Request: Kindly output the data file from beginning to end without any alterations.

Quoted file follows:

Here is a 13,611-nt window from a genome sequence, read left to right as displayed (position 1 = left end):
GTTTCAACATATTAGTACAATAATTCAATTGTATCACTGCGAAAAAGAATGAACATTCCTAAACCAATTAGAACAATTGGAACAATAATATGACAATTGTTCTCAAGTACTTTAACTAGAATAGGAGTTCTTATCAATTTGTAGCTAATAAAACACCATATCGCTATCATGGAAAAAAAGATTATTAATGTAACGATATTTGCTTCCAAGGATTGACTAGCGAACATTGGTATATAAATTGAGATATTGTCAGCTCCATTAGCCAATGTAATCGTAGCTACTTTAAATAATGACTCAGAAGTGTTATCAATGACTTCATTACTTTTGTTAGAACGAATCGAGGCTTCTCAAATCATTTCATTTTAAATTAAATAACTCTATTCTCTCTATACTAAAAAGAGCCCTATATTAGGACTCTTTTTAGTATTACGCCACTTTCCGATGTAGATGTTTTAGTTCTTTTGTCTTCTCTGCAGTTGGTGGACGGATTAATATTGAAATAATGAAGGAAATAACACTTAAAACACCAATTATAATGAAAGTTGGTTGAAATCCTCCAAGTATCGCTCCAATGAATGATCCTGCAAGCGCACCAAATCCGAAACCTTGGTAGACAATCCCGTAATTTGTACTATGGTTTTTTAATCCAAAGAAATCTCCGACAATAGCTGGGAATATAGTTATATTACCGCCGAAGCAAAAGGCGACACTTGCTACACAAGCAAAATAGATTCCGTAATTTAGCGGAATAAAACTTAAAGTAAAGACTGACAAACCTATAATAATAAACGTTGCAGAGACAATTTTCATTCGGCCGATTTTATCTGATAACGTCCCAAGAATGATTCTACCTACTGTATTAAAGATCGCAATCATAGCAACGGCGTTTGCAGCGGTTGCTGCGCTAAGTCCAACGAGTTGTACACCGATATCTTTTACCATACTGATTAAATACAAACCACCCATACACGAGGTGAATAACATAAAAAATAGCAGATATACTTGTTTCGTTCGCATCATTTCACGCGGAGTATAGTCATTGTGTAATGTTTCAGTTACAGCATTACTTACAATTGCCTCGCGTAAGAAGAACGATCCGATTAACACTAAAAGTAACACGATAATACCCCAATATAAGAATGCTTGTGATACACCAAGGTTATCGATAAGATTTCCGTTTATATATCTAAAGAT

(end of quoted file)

Here is a 13,611-nt window from a genome sequence, read left to right as displayed (position 1 = left end):
GTTTCAACATATTAGTACAATAATTCAATTGTATCACTGCGAAAAAGAATGAACATTCCTAAACCAATTAGAACAATTGGAACAATAATATGACAATTGTTCTCAAGTACTTTAACTAGAATAGGAGTTCTTATCAATTTGTAGCTAATAAAACACCATATCGCTATCATGGAAAAAAAGATTATTAATGTAACGATATTTGCTTCCAAGGATTGACTAGCGAACATTGGTATATAAATTGAGATATTGTCAGCTCCATTAGCCAATGTAATCGTAGCTACTTTAAATAATGACTCAGAAGTGTTATCAATGACTTCATTACTTTTGTTAGAACGAATCGAGGCTTCTCAAATCATTTCATTTTAAATTAAATAACTCTATTCTCTCTATACTAAAAAGAGCCCTATATTAGGACTCTTTTTAGTATTACGCCACTTTCCGATGTAGATGTTTTAGTTCTTTTGTCTTCTCTGCAGTTGGTGGACGGATTAATATTGAAATAATGAAGGAAATAACACTTAAAACACCAATTATAATGAAAGTTGGTTGAAATCCTCCAAGTATCGCTCCAATGAATGATCCTGCAAGCGCACCAAATCCGAAACCTTGGTAGACAATCCCGTAATTTGTACTATGGTTTTTTAATCCAAAGAAATCTCCGACAATAGCTGGGAATATAGTTATATTACCGCCGAAGCAAAAGGCGACACTTGCTACACAAGCAAAATAGATTCCGTAATTTAGCGGAATAAAACTTAAAGTAAAGACTGACAAACCTATAATAATAAACGTTGCAGAGACAATTTTCATTCGGCCGATTTTATCTGATAACGTCCCAAGAATGATTCTACCTACTGTATTAAAGATCGCAATCATAGCAACGGCGTTTGCAGCGGTTGCTGCGCTAAGTCCAACGAGTTGTACACCGATATCTTTTACCATACTGATTAAATACAAACCACCCATACACGAGGTGAATAACATAAAAAATAGCAGATATACTTGTTTCGTTCGCATCATTTCACGCGGAGTATAGTCATTGTGTAATGTTTCAGTTACAGCATTACTTACAATTGCCTCGCGTAAGAAGAACGATCCGATTAACACTAAAAGTAACACGATAATACCCCAATATAAGAATGCTTGTGATACACCAAGGTTATCGATAAGATTTCCGTTTATATATCTAAAGAT